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Posted by Portola Road bike lane
a resident of Portola Valley: Central Portola Valley
on May 23, 2011 at 2:33 pm

I remember when Portola Road had real bike lanes all the way from Alpine Road to Sand Hill Road. "Bike Lane" was posted on street signs and painted on the street. Some time ago (maybe the late 1980s or early 1990s), Portola Valley became a rabidly anti-bicycle town. They tore down the bike lane signs and even scraped the paint off the pavement (really). Now days, they have hired the county sheriff to actively prosecute bicycle infractions (e.g. slowing and rolling through right turns), even though car driver speeding seems to go unpunished.


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Posted by Pearly Baker
a resident of another community
on May 23, 2011 at 3:04 pm

Increased citing of cyclists for running stop signs is a convenient and statistically demostrable way for the local government to say to their residents, "see? we're doing something about The Biker Problem!" without actually solving anything.

The central problem in Portola Valley, Woodside, and surrounding communities is that there are too many users (cyclists, motorists, pedestrians, and equestrians) competing for too little space on the roadways and nearby trails at peak times. Until that problem is addressed, no amount of piddly citations will help and will only make people more angry at each other....unnecessarily. The facilities need to be improved to accommodate reality.

Banning cyclists completely is unlikely to succeed (legally or politically) as has been proven across numerous communities in the U.S. If I were among the leadership of these communities, I would embrace rather than despise the fact that people love to ride their bikes there. Encourage better facilities (wider bike lanes, smarter intersections), support businesses who cater to cyclists, and ultimately reap revenue from the hundreds (thousands?) of cyclists who pass through on weekends. We're not going away anytime soon, no matter how many tickets you write.

I agree with the poster above who mentioned something about people needing to understand the rules of the road a bit better (both cyclists and motorists). It won't solve the central problem, but might make our interactions a bit more pleasant. For example, someone mentioned "needing" to pass...well, you don't *need* to. You want to, but you don't need to. You especially don't need to when doing so could endanger lives.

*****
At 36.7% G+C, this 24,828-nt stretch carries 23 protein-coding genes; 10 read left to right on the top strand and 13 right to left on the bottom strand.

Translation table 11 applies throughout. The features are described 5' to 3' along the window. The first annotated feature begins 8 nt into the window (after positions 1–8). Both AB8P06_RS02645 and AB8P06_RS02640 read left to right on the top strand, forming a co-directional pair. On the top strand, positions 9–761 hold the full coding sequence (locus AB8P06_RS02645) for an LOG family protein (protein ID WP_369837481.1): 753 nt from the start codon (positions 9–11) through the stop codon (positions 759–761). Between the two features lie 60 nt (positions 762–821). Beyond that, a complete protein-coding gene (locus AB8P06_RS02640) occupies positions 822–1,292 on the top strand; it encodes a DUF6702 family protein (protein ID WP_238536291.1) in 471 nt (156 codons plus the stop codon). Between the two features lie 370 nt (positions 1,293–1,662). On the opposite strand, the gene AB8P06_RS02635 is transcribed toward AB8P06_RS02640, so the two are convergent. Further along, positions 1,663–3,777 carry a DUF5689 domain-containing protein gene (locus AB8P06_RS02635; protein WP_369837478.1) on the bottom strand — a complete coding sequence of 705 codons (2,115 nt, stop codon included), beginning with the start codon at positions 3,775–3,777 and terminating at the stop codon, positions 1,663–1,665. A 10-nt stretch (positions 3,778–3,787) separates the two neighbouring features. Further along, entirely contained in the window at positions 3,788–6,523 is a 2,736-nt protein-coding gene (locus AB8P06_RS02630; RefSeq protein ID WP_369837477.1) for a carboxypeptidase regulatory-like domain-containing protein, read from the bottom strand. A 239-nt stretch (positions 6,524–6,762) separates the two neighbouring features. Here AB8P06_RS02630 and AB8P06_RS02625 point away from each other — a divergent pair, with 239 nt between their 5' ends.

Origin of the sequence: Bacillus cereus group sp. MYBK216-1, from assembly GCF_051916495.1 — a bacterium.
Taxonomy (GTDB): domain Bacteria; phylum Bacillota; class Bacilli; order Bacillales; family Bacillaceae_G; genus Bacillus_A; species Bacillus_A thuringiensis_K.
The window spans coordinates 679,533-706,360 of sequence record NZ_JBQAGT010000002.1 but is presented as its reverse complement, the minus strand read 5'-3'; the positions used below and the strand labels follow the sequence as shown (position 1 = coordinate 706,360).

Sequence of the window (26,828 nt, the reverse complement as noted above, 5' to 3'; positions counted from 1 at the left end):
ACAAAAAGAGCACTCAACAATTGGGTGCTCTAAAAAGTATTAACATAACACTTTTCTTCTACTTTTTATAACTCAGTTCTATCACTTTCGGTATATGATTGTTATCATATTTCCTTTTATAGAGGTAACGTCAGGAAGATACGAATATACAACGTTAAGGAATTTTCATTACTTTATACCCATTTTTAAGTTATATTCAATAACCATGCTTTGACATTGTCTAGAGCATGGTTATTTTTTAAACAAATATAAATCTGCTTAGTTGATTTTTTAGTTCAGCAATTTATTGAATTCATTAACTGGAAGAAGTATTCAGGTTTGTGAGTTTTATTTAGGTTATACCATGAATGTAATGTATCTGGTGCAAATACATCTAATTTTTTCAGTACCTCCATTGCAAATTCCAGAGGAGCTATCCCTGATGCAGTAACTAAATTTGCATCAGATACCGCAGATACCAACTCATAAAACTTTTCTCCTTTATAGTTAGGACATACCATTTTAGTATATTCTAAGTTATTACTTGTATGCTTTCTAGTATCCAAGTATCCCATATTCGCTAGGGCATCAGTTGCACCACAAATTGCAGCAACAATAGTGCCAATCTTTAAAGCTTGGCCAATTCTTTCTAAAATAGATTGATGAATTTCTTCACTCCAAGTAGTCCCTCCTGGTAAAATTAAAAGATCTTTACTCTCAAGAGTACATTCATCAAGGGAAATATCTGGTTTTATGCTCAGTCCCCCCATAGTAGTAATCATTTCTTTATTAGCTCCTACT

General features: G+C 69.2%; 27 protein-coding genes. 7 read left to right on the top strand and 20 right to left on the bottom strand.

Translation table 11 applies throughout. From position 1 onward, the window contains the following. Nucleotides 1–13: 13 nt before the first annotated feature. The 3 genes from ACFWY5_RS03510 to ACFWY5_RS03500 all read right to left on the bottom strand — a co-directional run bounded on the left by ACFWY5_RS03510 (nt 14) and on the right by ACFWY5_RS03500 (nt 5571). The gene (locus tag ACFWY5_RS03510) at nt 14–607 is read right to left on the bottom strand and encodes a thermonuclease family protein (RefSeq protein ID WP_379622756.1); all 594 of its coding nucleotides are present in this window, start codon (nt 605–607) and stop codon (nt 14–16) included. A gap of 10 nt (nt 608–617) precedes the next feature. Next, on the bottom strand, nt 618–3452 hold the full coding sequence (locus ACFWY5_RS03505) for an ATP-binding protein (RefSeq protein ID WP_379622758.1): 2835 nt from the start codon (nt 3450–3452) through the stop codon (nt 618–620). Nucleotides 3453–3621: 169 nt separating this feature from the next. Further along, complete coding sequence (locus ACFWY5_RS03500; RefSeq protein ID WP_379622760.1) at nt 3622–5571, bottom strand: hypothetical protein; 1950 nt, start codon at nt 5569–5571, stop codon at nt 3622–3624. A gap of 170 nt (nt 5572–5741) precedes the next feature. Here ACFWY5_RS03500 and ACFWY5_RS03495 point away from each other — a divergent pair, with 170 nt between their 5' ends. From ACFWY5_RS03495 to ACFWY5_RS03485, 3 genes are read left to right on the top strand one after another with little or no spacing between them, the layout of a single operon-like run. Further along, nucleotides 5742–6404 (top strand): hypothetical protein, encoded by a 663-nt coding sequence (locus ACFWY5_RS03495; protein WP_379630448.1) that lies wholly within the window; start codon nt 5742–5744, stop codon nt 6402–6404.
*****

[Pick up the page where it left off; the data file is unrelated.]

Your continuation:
It is often the case that a cyclist or group of cyclists may be occupying the lane to avoid an obstacle (which is completely legal per the vehicle code) that you cannot see from your car (or perhaps large truck hauling a horse trailer at 45 MPH in a 35 MPH zone while shouting obscenities to cyclists). Slow down and be patient; in most cases you won't be delayed for more than about 30 seconds. Also: there is no need to lay on your horn when approaching a group of cyclists, or to even honk your horn at all. We can hear you back there, but sometimes it takes a little bit to relay the message through a large group.

By the same token, cyclists and in particular groups of cyclists need to remain mindful that they're sharing the road, and move (when safe to do so) to allow faster vehicles to pass. And not block the roads and parking lots at rest stops.


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Posted by C
a resident of Portola Valley: Portola Valley Ranch
on May 23, 2011 at 4:02 pm

It's great that folks point out that cars don't need to pass and no accident should ever occur. The facts are people do pass everyday and they pass because they are in a car in a 35 or 45 mph zone and get frustrated by bikers blocking the road 4-5 deep going 20mph tops. I am sure you are correct that the police could could follow these guys and ticket anyone who tries to pass in an unsafe manner. You cite the vehicle code so maybe you are the police. It also sounds like the town could update the bike lane to keep the riders in the lane and allow bikers to truly "share the road." It may seem great to the riders to meet with 100 others a pretend that they are riding in The Tour de France. The problem is they are riding though neighborhoods and roads shared by others (tax paying residents) who actually have to be somewhere (work). The question I had is what does the town need to do to update the bike lane to allow riders to safely stay in the bike lane and allow cars/bikes to truly share the road and not compete for space on the road.


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Posted by peter carpenter
a resident of Atherton: Lindenwood
on May 23, 2011 at 4:06 pm

peter carpenter is a registered user.

CA Vehicle Code Section 21656.
On a two-lane highway where passing is unsafe because of traffic in the opposite direction or other conditions, a slow-moving vehicle, including a passenger vehicle, behind which five or more vehicles are formed in line, shall turn off the roadway at the nearest place designated as a turnout by signs erected by the authority having jurisdiction over the highway, or wherever sufficient area for a safe turnout exists, in order to permit the vehicles following it to proceed. As used in this section a slow-moving vehicle is one which is proceeding at a rate of speed less than the normal flow of traffic at the particular time and place.


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Posted by Neighbor
a resident of another community
on May 23, 2011 at 4:36 pm

Peter: